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Albumin coating on magnesium via linker molecules-Comparing different coating mechanisms.

Colloids Surf B Biointerfaces. 2012 Nov 20;103C:586-594

Authors: Wagener V, Killian MS, Turhan CM, Virtanen S


As magnesium is a non-toxic and biodegradable metal, it is gaining more and more interest in the biomedical sector. The biodegradability is due to the corrosion of Mg in aqueous, chloride containing environment, as it is present in the body. However, corrosion of pure magnesium occurs too fast and takes place inhomogeneously on the metal surface. Moreover, Mg dissolution is connected with strong hydrogen evolution. Therefore alloying and/or coating of magnesium seem to be promising approaches to slow down corrosion and in return hydrogen evolution. This study explores coating of Mg with albumin via three different linker molecules, aminopropyl-triethoxysilane (APTES) plus ascorbic acid (VitC), carbonyldiimidazole (CDI) and stearic acid (SA). The metal samples were first passivated and after the pre-coating with the linker molecules the protein coating took place by soaking the pre-treated samples in an aqueous albumin solution. The immersion time was varied from 0.25h up to 24h. The success and the quality of the different coatings were documented by X-ray Photoelectron Spectroscopy (XPS) and Time of Flight Secondary Ion Mass Spectrometry (ToF-SIMS). Pre-coatings were additionally characterized by contact angle and surface roughness measurements. Electrochemical measurements were carried out in simulated body fluid (SBF) to characterize the coatings in view of their corrosion behavior. Albumin coatings could be produced with every linker molecule investigated. Certain protective effects were observed already for linker SAM coated Mg, overall the systems CDI-BSA and SA-BSA showed the best corrosion resistances.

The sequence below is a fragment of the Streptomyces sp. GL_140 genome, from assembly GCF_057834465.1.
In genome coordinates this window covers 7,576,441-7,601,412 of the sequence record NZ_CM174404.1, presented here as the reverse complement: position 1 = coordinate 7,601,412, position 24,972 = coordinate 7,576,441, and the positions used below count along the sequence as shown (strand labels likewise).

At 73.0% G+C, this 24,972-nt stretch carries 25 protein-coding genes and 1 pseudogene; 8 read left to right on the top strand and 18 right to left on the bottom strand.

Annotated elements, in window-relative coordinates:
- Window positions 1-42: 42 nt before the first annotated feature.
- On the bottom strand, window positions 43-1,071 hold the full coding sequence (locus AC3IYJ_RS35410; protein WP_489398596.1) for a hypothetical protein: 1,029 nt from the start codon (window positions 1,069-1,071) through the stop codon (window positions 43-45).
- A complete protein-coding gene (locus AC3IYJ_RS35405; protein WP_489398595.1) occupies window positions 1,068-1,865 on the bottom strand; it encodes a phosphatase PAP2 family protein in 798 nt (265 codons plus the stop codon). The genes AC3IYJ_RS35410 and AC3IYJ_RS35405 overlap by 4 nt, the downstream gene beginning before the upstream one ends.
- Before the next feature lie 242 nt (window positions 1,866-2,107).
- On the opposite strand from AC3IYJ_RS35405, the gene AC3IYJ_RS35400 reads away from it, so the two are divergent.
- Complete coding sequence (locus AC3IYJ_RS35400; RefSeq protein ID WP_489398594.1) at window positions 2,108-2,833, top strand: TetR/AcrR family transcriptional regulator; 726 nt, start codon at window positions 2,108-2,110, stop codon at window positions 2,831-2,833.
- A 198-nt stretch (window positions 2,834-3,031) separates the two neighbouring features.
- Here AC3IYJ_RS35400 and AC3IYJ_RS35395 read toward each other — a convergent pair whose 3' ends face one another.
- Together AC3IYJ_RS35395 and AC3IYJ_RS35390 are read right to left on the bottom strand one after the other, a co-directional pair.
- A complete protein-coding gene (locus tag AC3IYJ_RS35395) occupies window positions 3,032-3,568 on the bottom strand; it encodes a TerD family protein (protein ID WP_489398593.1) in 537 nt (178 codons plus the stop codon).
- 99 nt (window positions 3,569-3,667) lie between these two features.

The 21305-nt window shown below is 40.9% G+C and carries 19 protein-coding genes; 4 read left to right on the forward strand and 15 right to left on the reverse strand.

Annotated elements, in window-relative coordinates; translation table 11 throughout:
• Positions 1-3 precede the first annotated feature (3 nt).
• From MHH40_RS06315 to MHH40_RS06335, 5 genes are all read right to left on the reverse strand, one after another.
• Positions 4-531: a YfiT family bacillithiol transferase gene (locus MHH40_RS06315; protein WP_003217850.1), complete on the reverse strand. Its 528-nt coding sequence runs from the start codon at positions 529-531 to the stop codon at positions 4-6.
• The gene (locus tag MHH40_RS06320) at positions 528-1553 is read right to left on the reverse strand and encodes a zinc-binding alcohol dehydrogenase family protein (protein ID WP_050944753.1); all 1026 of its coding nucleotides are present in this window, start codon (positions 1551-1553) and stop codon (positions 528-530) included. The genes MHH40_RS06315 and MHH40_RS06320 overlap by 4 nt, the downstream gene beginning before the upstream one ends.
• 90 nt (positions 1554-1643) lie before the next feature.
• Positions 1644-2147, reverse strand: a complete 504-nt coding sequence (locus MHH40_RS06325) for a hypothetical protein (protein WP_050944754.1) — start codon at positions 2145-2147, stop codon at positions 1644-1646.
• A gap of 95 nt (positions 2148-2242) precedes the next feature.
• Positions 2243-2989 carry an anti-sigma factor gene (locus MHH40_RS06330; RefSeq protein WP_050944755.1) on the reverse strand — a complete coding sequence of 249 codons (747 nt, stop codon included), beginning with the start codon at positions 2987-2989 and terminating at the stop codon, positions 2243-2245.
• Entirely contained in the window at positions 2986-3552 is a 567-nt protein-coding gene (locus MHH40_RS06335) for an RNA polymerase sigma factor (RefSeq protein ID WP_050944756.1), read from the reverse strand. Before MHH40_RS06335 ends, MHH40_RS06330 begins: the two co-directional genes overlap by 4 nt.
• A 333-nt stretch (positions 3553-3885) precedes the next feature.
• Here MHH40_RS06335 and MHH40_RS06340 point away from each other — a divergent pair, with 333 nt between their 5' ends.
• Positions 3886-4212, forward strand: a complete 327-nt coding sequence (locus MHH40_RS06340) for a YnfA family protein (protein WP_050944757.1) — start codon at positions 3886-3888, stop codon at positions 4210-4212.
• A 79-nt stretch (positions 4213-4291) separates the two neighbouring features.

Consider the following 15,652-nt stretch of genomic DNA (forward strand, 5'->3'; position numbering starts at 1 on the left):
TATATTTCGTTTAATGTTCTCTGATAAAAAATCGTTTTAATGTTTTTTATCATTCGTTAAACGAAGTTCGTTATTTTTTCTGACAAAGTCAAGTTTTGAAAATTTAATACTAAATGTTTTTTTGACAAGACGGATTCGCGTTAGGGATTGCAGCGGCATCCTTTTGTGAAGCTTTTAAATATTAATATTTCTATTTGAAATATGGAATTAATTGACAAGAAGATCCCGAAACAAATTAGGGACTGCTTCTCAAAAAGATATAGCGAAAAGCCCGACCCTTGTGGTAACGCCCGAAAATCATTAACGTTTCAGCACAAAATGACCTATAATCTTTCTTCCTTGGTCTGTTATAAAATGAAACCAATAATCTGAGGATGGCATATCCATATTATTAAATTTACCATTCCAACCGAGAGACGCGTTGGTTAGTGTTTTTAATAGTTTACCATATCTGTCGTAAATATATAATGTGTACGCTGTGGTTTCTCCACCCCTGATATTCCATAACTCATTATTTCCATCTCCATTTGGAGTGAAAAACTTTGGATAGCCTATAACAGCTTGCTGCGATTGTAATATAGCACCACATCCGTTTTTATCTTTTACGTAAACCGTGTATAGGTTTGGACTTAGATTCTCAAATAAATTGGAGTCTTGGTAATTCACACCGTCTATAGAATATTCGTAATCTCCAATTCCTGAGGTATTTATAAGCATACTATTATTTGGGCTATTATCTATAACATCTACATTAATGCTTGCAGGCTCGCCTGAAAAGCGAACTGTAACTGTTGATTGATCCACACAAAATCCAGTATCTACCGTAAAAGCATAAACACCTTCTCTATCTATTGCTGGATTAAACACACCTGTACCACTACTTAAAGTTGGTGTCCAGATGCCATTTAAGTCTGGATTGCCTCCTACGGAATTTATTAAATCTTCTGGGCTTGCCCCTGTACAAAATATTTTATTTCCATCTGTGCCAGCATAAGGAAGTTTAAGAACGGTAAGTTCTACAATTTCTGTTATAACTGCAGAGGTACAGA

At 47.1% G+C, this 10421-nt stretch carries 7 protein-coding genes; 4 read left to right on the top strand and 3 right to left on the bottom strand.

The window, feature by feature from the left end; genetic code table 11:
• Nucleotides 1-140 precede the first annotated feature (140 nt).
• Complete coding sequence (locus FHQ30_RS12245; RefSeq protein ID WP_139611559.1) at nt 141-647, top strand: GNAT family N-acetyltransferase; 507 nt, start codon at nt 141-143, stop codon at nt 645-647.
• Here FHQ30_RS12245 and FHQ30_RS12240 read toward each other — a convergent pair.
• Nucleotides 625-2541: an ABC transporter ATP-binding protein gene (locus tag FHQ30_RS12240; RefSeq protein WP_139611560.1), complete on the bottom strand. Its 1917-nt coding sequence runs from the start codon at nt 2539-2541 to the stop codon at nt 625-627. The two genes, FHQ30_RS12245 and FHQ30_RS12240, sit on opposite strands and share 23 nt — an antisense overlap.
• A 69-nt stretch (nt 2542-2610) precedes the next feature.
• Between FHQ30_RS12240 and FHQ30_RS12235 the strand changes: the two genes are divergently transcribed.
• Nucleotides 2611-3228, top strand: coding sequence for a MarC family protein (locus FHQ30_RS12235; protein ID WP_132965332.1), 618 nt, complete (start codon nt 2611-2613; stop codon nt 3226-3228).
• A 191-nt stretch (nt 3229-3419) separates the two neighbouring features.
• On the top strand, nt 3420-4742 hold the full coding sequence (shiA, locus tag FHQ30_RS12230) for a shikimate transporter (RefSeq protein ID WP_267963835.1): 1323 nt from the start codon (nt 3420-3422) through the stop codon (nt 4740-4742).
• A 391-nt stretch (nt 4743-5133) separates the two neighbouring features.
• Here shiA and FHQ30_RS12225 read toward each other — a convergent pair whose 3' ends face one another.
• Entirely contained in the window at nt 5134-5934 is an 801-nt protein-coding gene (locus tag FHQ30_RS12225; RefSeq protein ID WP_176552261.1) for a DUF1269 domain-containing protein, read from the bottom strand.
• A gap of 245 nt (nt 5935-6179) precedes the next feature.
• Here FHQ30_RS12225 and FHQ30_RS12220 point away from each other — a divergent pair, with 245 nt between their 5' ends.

PMID: 23261584 [PubMed - as supplied by publisher]